Is it time to put more meaning into your imagery and move past pretty pictures? Are you finding technically competent photographs often have nothing to say? Would you like to add a spiritual dimension to your photography? Have you have heard the term “Zen” thrown around with regard to art and photography but are not sure what it really means?

Zen is one of the most overused and least understood concepts, applied indiscriminately to almost everything in recent years. It is generally used as a replacement for ‘peaceful’ or ‘serene’ but really it means so much more than that. Although a sect of Buddhism, Zen is both religion and philosophy. There is much emphasis placed on fully experiencing the present moment. This is facilitated by practicing ‘zazen,’ which is sitting meditation and simply translates to ‘facing the wall’ while concentrating on your breath. So how does all of this relate to photography?

Bringing heightened awareness of the present moment to our photography, while tuning in visually and tuning out extraneous internal chatter or noise, can often help make simpler, more succinct and emotionally powerful photos. We are using our camera as a tool of connection rather than of separation. Continuing that experience of heightened awareness and connectedness to and in the present moment helps make photos at a deeper, more authentic level.

Be the camera. Be the film. Be the pixels. Be the subject. Be the print. We are bringing together the past (camera, lens and location choices) together with the future (visualizing the final print or image on the computer screen) with choices made in the present moment (shutter, aperture, lens focal length, perspective, composition, moment of shutter release). Even pre-visualization is practiced in the present moment. With this awareness of the effect of our choices, we learn how the camera ‘sees’ in order to better help your camera see like you do, more effectively expressing how you want your photos to look and feel.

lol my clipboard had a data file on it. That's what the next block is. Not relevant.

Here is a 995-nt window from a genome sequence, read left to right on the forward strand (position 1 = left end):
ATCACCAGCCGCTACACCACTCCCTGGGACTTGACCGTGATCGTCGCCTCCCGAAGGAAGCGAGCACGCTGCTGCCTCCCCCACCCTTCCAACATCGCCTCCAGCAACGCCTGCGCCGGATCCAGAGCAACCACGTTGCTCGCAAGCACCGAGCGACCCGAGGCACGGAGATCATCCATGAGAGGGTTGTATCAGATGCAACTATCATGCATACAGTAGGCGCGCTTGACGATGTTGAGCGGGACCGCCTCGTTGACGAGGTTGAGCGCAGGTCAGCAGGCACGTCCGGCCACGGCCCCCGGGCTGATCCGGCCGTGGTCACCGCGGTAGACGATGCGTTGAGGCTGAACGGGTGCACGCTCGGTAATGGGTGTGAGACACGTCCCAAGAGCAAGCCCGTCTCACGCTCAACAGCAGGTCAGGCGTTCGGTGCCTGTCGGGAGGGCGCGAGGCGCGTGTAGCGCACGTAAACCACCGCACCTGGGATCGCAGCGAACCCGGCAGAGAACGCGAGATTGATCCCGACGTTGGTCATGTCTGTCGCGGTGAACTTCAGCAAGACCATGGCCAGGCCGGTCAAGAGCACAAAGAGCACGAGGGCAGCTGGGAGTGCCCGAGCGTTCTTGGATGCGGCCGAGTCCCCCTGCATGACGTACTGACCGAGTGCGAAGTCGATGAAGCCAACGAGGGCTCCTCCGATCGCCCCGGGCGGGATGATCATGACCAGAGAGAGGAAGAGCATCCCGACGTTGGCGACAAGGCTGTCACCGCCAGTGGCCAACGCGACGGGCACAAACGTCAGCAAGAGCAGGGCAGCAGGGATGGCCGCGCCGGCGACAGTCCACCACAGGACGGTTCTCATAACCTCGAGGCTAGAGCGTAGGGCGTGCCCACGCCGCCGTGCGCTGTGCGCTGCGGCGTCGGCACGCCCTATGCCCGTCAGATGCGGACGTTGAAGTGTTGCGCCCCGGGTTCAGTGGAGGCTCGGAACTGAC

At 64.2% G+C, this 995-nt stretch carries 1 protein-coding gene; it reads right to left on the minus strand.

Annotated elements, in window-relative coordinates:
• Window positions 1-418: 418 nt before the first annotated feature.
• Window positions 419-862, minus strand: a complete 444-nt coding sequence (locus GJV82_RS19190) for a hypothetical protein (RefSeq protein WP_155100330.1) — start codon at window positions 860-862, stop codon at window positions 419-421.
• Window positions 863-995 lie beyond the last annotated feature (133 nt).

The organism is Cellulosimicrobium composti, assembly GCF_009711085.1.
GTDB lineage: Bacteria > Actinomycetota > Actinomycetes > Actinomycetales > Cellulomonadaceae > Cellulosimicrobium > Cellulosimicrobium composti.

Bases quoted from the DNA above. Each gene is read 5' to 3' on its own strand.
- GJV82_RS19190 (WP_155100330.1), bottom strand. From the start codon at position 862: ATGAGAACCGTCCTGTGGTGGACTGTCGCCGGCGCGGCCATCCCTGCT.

By not being overly attached to results and by being ready to embrace what is given or already there, we expand our notion of what is appropriate subject matter for ourselves. It is less about what we photograph and more about how we photograph. It is about how we live and making conscious choices. There is acknowledgement and connection to materials (camera, film or memory card…) yet we are not bound by them. They are merely the tools we use to express ourselves, as a hammer and chisel are to the sculptor or paint and canvas to the painter. And yet in the Zen tradition, embracing paradox and inconsistency, we are our tools and our tools are us– no separation. We are also one with our subject as our subject is one with us– again, no separation. We are using our awareness and our camera to dissolve the illusion of separation between self and subject. Our spirit merges with the spirit of our subject to become one at the moment of exposure. This is the melding of our spiritual practice with our photography practice. This is Zen in the art of photography.

“We have allowed the picture and the picturetaker and the picturetaking to become one. Inseparable in a moment of no time. And then we forget.” Robert Leverant

And then remember and begin again. -Doug


©Douglas Beasley 2012
Reprinted from the Santa Fe Workshops blog